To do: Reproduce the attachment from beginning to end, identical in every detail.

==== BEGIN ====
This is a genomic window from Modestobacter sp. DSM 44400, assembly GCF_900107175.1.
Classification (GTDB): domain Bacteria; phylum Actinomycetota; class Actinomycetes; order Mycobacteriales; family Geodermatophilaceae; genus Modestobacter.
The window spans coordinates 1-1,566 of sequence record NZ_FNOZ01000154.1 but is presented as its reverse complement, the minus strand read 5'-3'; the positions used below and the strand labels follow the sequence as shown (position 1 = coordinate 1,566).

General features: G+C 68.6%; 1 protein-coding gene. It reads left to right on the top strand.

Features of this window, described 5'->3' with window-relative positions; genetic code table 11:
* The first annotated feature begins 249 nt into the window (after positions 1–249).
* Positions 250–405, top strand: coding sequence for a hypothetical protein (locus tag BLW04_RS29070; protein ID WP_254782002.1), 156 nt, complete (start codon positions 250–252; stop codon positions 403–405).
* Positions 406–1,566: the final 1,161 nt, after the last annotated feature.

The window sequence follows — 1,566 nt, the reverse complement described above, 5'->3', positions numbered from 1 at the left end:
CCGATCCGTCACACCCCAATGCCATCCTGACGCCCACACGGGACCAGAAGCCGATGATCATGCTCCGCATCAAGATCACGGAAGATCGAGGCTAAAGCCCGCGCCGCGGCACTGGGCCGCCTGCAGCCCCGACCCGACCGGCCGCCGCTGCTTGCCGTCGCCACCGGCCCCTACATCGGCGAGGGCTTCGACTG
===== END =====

This is a genomic window from Modestobacter sp. DSM 44400, assembly GCF_900107175.1.
Classification (GTDB): domain Bacteria; phylum Actinomycetota; class Actinomycetes; order Mycobacteriales; family Geodermatophilaceae; genus Modestobacter.
The window spans coordinates 1-1,566 of sequence record NZ_FNOZ01000154.1 but is presented as its reverse complement, the minus strand read 5'-3'; the positions used below and the strand labels follow the sequence as shown (position 1 = coordinate 1,566).

General features: G+C 68.6%; 1 protein-coding gene. It reads left to right on the top strand.

Features of this window, described 5'->3' with window-relative positions; genetic code table 11:
* The first annotated feature begins 249 nt into the window (after positions 1–249).
* Positions 250–405, top strand: coding sequence for a hypothetical protein (locus tag BLW04_RS29070; protein ID WP_254782002.1), 156 nt, complete (start codon positions 250–252; stop codon positions 403–405).
* Positions 406–1,566: the final 1,161 nt, after the last annotated feature.

The window sequence follows — 1,566 nt, the reverse complement described above, 5'->3', positions numbered from 1 at the left end:
CCGATCCGTCACACCCCAATGCCATCCTGACGCCCACACGGGACCAGAAGCCGATGATCATGCTCCGCATCAAGATCACGGAAGATCGAGGCTAAAGCCCGCGCCGCGGCACTGGGCCGCCTGCAGCCCCGACCCGACCGGCCGCCGCTGCTTGCCGTCGCCACCGGCCCCTACATCGGCGAGGGCTTCGACTG